Vienna, Austria Horse Carriage

horse carriage, Vienna, Austria
Carriage horses in Vienna. Photo © 2014 Nancy D. Brown

One of the thrills of foreign travel for me is stepping out of my comfort zone and exploring new places. Ideally, I like horseback riding vacations where I am able to go riding in the country. On a recent river boat cruise to the Christmas Markets of Europe I enjoyed a brief overnight in Vienna, Austria. There was no time for horseback riding, but I did have a chance to interview a Fiaker.
Fiaker, horse carriage, vienna, austria

What does the word Fiaker mean? A Fiaker is the German word for carriage driver or reference to the entire carriage itself. The term Fiaker comes from France. According to an article published in the Austrian Times, Fiakers are one of the cities most popular tourist attractions. Some animal rights activists might worry that the horses are not well treated, but I did not find that to be true. Of course, I did not visit the stables where the horses live, during my visit.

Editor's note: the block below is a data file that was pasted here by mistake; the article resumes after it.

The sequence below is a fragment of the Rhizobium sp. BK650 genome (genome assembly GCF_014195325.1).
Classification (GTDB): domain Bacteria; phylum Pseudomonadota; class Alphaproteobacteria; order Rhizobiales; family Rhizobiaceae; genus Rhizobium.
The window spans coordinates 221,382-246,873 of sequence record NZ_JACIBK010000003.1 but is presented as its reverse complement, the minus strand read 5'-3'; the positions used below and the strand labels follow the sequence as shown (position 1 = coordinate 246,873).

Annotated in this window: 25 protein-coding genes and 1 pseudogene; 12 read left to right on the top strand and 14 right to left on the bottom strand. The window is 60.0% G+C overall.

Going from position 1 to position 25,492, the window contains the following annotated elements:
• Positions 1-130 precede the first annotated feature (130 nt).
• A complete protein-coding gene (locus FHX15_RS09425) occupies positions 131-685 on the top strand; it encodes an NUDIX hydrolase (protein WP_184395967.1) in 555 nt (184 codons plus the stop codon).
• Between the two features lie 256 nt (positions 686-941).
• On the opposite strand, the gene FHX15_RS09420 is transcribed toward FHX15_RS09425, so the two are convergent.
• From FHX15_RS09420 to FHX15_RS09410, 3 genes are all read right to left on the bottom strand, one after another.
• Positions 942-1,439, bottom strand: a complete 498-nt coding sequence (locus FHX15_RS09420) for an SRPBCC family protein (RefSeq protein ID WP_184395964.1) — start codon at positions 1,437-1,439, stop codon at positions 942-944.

horse, Nancy D. Brown, Equine Writer
Finding horses in Vienna.

All Fiakers are licensed with 58 carriages allowed daily in the city of Vienna. The horses typically work two days, followed by one day off. They have access to food and water between their city tour rounds and are blanketed in the winter time when they are waiting for passengers according to my conversation with Carriage Driver Andrew Kollinsky. Each Fiaker must own six horses in order to change out the horses in a rotating manner.

Horse loving Fiaker

Andrew Kollinsky is a horse lover who owns race horses. “It takes a special horse to fit within the Fiaker carriage frame due to its size,” says Kollinsky. The Fiaker’s use trotting horses and Hungarian Warmbloods, also known as Hungarian Sport horses to drive the two-horse carriages.

horses, St. Stephens Cathedral, Vienna, Austria
Horses by St. Stephens Cathedral. Photo © 2014 Nancy D. Brown
Hungarian Warmblood, horses, ,vienna, austria
Hungarian Warmblood horses. Photo © 2014 Nancy D. Brown

If You Go:
You’ll find the horses and their beautifully maintained carriages waiting next to St. Stephens Cathedral. The city sightseeing tours are offered in several languages and typically last one hour and include sights such as the Hofburg Imperial Palace.
Stephansplatz 3, 1010 Wien, Vienna, Austria
Article, photos and video by Equine Writer Nancy D. Brown. Thank you to Viking River Cruises for providing me this opportunity to hang out with horses in Vienna.